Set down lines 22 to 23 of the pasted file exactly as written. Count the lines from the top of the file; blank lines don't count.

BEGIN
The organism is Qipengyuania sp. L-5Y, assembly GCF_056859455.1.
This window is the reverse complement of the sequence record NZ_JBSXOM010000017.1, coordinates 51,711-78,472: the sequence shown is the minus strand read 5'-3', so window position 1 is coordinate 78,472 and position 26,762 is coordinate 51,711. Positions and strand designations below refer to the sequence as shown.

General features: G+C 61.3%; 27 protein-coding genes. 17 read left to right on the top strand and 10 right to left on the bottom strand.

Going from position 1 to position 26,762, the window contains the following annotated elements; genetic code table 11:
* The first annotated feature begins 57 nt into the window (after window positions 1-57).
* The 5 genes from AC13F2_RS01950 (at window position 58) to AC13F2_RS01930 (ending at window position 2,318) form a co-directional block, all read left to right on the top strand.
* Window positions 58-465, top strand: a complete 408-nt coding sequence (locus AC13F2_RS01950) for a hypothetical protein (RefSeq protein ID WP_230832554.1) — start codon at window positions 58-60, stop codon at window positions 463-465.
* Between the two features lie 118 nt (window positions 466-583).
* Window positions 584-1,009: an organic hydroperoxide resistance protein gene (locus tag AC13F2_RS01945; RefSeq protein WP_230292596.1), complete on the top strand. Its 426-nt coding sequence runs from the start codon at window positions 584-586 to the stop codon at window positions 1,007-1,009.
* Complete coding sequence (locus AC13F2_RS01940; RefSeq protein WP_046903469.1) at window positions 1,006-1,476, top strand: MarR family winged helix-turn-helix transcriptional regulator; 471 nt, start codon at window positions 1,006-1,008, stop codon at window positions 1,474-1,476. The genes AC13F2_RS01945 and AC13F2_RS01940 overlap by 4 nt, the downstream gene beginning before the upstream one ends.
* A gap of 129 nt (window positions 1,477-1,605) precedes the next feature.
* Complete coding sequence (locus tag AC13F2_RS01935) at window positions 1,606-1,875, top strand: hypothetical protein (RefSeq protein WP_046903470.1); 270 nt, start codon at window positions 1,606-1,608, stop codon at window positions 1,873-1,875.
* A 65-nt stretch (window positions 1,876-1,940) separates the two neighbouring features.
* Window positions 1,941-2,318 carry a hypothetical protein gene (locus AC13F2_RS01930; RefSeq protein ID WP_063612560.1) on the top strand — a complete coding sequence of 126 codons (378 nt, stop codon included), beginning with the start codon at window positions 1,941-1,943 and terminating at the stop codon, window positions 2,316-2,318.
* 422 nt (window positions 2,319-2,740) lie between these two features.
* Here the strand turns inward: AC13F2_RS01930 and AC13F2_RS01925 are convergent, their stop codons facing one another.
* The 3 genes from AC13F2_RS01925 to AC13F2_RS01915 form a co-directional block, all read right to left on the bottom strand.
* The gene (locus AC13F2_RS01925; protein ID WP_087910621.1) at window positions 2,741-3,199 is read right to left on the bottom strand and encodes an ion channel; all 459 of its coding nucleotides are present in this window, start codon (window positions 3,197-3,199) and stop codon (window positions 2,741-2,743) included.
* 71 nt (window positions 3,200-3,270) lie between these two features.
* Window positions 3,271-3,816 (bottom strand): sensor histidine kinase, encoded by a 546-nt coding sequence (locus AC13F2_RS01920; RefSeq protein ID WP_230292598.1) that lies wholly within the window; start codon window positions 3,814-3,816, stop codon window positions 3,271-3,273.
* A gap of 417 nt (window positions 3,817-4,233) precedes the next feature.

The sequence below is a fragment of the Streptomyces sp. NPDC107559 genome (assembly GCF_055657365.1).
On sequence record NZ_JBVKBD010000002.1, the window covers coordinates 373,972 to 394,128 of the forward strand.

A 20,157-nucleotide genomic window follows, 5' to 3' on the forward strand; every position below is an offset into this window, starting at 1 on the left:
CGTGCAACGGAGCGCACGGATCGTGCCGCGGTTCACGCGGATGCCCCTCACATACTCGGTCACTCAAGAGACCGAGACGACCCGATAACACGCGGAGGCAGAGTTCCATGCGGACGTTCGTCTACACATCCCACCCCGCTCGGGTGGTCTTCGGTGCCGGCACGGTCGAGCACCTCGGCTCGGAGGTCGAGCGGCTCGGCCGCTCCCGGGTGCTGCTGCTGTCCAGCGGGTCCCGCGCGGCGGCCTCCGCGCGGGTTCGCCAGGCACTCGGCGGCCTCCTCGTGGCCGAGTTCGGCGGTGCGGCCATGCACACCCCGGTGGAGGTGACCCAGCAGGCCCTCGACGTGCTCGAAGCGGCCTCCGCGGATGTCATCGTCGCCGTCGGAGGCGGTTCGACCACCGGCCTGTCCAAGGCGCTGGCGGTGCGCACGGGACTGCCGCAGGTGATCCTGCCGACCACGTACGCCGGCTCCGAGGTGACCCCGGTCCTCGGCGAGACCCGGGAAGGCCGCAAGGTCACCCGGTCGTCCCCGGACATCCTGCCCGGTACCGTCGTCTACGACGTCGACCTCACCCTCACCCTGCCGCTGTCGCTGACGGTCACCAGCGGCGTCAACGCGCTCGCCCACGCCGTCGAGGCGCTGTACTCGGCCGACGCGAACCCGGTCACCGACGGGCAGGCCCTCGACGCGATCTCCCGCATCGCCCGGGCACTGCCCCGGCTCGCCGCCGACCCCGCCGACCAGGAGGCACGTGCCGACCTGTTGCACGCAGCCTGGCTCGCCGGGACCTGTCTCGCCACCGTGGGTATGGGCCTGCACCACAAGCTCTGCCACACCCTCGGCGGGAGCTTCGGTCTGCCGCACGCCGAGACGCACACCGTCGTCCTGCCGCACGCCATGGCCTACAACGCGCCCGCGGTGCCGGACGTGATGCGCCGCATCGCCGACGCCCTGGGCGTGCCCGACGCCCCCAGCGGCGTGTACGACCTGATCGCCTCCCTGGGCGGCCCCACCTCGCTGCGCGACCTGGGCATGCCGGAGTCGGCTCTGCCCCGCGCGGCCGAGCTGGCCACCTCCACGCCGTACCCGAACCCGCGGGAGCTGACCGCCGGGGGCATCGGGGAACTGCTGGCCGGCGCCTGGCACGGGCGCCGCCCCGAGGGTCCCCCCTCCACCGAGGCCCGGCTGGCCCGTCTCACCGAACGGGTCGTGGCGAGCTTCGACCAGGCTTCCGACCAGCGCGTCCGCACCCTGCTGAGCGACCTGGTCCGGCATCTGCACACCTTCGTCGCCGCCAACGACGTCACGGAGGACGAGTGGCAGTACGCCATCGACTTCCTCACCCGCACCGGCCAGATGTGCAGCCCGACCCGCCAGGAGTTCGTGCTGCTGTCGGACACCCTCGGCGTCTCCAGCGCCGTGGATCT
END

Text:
The sequence below is a fragment of the Streptomyces sp. NPDC107559 genome (assembly GCF_055657365.1).
On sequence record NZ_JBVKBD010000002.1, the window covers coordinates 373,972 to 394,128 of the forward strand.